Transport Minister Dinh La Thang has called on all ministry staff to use buses in a bid to promote the vehicle as the primary means of public transportation.

The minister has requested all officials to use buses at least once a week and to encourage their family members and relatives to opt for buses instead of private vehicles in the two biggest cities, Hanoi and HCM City .

Thang's directive was sent as an urgent telegram to all the organisations under the ministry.

The minister's request aims at gradually easing the chronic traffic congestion in the two cities and making the use of public transportation a regular part of the city dwellers' lifestyle.

Pham Xuan Mai of the HCM City University of Technology (HCMUT) welcomed the move, saying commuting by bus would help ease traffic congestion. He said commuters' use of buses was much less than other individual vehicles. Mai said international studies verified by his research team showed that each bus commuter occupies only 2sq.m of road space while travellers by motorbike each take 10-12sq.m and those that use cars, 30sq.m.

For this reason, using a bus was the most urgent and effective solution to chronic traffic congestion that had reached alarming levels in both Hanoi and HCM City , the minister said.

The campaign calling on people to use buses was initially launched in HCM City , the country's most populated city, home to nearly 10 million people, early this year.

The first stage of the campaign was launched in July and runs until December, calling on Party members, State employees, civil servants and students to commute by bus.

The next phase, which runs for four years from December, will encourage all city residents to do the same.

The rapid growth in private vehicles has been identified as the main reason for steadily worsening traffic congestion in the country's biggest city.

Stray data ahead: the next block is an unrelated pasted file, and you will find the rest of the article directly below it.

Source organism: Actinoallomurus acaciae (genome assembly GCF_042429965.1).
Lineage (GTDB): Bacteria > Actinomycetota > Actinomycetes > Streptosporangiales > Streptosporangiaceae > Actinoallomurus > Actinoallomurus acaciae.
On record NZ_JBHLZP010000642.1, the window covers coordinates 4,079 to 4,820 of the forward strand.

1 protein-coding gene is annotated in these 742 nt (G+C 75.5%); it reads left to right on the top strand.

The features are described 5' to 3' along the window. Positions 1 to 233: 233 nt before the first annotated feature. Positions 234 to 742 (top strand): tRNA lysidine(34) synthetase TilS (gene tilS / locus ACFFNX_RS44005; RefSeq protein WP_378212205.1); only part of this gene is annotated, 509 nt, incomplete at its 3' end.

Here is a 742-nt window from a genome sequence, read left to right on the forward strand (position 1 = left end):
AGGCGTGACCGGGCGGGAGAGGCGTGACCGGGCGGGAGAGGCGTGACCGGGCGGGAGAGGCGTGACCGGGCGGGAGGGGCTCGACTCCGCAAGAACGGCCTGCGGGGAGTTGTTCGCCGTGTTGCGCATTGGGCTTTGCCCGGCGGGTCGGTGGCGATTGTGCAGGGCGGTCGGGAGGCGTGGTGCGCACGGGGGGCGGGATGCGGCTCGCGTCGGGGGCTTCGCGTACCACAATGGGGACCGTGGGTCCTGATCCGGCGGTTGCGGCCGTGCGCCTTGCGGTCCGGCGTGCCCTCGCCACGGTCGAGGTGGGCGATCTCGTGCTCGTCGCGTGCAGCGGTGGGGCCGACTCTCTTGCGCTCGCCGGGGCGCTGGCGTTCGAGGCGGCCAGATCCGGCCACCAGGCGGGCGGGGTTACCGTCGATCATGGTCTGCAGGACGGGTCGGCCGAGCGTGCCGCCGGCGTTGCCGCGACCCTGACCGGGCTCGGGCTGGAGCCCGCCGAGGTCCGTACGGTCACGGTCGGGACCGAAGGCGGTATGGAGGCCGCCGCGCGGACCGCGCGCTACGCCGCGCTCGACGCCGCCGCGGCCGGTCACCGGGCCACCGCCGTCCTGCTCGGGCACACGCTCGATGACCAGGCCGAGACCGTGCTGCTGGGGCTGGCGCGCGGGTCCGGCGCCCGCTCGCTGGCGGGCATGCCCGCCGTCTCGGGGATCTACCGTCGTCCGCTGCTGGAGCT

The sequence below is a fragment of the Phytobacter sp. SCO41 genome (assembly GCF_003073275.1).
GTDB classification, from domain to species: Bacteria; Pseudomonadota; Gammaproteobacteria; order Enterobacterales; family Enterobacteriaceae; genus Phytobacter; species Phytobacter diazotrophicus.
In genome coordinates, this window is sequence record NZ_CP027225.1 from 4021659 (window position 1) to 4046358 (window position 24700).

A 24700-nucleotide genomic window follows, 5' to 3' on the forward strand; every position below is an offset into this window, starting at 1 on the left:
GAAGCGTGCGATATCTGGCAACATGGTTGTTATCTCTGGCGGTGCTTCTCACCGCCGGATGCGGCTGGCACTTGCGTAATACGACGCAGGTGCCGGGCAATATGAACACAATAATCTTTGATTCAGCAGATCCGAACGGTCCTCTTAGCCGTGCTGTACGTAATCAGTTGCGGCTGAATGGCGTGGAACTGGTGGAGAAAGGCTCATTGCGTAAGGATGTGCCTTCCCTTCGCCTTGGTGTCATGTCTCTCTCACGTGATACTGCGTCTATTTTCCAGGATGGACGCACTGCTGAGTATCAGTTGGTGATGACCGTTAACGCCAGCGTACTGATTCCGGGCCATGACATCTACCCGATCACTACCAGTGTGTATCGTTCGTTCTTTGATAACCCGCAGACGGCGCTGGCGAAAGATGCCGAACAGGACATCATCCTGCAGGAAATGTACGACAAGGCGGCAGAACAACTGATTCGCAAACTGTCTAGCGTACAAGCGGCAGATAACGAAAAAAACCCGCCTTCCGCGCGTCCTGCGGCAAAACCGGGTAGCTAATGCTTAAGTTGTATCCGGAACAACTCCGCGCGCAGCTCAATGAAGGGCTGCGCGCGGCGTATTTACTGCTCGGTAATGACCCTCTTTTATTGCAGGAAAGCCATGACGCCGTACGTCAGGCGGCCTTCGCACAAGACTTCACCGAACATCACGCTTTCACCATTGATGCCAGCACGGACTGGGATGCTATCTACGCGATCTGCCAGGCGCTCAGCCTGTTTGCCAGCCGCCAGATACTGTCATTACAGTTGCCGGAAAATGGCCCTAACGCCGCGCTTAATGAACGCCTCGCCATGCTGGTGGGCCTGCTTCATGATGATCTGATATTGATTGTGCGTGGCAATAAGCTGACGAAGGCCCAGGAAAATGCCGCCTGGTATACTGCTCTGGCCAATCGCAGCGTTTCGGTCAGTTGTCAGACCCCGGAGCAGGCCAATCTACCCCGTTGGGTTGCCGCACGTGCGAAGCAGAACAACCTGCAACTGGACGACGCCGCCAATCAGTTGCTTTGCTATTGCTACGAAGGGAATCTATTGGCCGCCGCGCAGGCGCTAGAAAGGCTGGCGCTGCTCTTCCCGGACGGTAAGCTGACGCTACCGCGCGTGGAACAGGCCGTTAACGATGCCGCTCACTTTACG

The campaign targets increasing the proportion of commuters using buses to 15 percent over the next five years, up from the current 7 percent.

However, the campaign has not been effectively implemented because as of now, it remains at the propaganda level and has not yet become part of residents' daily life.

Despite efforts made by the city's Transport Department, such as improving the quality of buses and the service they provide, and introducing environmentally friendly buses fuelled by CNG (compressed natural gas), the number of people switching to the bus has not increased by much.

As long as the number of private vehicles keeps increasing and buses are not able to reach their destinations in time, people will not be interested in using them, experts have said.

HCM City has around 500,000 cars and 4.5 million motorbikes; and around 100 new cars and 1,300 motorcycles are added to the city's roads every day.

With the vehicle numbers surging and infrastructure development having failed to meet demand, the call on the MoT officials and staff to commute by bus, and the campaign to persuade everyone to use buses was not feasible, said Nguyen Van Hiep, deputy director of the HCM City Construction Department.

In a survey by the HCMUT, around 86 percent of the respondents said they would choose to commute by bus if the buses were punctual, the service good and the bus stops located within walking distance of residential areas.

In another effort to address the worsening traffic problem, the Transport Ministry has proposed changes in working hours for offices and schools. It has suggested that State-run offices and agencies would start and finish their workday an hour later.

But experts said these measures by themselves were insufficient. They said, a comprehensive, long-term strategy was needed.

Mai said it was necessary to extend and complete the public transport system by opening bus routes in the central areas using smaller buses that carry around 10-15 passengers.

Another transport expert, Nguyen Thi Bich Hang, suggested the State authorities to adjust the public transport management to reduce the number of routes that are sparsely used and increase the frequency in areas with a large number of bus commuters.

Hang also suggested the use of small buses that can run on small streets. It was necessary to combine the use of public and private transportation by setting up free parking lots for motorbikes and cars near bus stations, she said./.